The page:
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Nov 24, 2014 01:05 AM EST

Soda Consumption May Speed Up Aging


New research suggests that consuming sugary drinks may be associated with cell aging.

Researchers at the University of California-San Francisco found that daily consumption of a 20-ounce soda was associated with 4.6 years of additional biological aging. They also found that telomeres, the protective units of DNA that cap the ends of chromosomes in cells, were shorter in the white blood cells of survey participants who reported drinking more soda.

"Regular consumption of sugar-sweetened sodas might influence disease development, not only by straining the body's metabolic control of sugars, but also through accelerated cellular aging of tissues," Elissa Epel, senior author of the study and professor of psychiatry, said in a statement. "This finding held regardless of age, race, income and education level. Telomere shortening starts long before disease onset. Further, although we only studied adults here, it is possible that soda consumption is associated with telomere shortening in children, as well."

For the study, researchers compared telomere length and sugar-sweetened soda consumption for each participant at a single time point. Based on the way telomere length shortens on average with chronological age, the researchers calculated that daily consumption of a 20-ounce soda was associated with 4.6 years of additional biological aging. This effect on telomere length is comparable to the effect of smoking, or to the effect of regular exercise in the opposite, anti-aging direction.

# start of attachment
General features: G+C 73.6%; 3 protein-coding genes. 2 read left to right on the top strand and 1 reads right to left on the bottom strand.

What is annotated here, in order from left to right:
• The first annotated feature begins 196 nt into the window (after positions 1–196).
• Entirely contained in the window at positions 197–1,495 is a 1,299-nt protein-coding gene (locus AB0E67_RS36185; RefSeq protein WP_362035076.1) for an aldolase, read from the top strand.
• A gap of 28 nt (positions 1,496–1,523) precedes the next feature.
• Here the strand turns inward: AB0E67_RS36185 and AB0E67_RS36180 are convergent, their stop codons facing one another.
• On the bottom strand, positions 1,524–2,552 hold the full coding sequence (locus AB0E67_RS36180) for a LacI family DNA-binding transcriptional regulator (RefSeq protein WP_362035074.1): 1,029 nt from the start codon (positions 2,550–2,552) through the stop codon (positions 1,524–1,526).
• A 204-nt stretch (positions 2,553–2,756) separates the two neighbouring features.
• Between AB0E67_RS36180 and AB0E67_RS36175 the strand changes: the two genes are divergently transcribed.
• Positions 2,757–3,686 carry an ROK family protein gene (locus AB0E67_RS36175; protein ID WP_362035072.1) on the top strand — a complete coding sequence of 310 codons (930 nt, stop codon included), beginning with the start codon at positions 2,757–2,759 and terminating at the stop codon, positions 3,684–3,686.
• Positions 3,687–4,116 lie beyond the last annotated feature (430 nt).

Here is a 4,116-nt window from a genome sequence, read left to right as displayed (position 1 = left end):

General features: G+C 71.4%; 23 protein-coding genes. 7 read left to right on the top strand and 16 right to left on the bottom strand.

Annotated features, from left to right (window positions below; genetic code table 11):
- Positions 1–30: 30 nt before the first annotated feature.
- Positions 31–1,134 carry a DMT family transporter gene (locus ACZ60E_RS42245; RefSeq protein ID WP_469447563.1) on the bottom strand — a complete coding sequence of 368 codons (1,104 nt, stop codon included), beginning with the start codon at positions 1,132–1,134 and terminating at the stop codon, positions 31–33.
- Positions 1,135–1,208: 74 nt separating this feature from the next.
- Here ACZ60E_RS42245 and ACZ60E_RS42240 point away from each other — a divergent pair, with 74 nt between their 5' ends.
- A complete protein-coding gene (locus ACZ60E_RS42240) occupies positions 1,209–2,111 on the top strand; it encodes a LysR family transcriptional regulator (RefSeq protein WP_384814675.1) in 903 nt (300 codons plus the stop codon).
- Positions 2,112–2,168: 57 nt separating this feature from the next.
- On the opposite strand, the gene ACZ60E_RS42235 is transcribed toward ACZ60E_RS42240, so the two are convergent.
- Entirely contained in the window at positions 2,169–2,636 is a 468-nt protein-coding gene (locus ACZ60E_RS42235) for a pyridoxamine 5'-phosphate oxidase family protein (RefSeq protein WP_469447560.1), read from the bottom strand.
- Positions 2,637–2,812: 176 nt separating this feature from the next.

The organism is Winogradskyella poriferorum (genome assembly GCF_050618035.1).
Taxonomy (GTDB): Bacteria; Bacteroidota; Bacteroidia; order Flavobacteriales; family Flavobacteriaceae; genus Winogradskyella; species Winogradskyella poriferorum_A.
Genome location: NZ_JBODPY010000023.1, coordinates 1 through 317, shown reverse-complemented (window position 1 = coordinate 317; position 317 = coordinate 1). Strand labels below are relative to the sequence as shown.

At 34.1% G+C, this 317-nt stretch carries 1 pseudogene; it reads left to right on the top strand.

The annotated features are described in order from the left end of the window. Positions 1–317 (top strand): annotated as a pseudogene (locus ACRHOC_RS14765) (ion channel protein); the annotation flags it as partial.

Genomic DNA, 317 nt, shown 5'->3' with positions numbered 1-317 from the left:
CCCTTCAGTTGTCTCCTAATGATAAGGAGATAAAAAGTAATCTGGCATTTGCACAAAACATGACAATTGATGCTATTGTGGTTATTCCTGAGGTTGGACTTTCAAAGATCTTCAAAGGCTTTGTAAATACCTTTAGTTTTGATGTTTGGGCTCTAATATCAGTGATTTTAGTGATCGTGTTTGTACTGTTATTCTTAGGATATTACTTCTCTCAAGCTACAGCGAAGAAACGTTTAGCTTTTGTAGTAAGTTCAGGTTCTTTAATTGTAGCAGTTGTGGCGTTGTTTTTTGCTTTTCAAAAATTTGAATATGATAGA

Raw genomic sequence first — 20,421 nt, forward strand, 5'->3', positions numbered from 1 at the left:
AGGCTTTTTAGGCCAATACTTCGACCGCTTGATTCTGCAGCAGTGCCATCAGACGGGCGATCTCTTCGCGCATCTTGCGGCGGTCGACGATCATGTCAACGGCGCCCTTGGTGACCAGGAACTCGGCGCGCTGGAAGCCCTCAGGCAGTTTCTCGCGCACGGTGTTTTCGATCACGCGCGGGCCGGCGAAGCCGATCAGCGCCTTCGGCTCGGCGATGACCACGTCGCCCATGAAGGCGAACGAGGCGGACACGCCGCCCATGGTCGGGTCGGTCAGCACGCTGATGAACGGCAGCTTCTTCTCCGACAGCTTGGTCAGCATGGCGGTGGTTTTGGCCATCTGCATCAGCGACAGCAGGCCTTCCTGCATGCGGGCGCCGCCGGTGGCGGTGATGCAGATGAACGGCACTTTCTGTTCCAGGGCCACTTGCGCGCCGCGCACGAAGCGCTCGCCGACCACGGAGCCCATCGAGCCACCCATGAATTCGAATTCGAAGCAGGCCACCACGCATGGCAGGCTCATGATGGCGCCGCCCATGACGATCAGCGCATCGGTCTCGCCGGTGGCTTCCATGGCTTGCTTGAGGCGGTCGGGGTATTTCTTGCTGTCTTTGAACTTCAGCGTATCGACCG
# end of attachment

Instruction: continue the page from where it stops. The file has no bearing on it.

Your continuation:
The length of telomeres within white blood cells -- where it can most easily be measured -- has previously been associated with human lifespan. Short telomeres also have been associated with the development of chronic diseases of aging, including heart disease, diabetes, and some types of cancer.

The results add a new consideration to the list of links that has tied sugary beverages to obesity, metabolic syndrome, type 2 diabetes, and cardiovascular disease.

The findings were published in the American Journal of Public Health.

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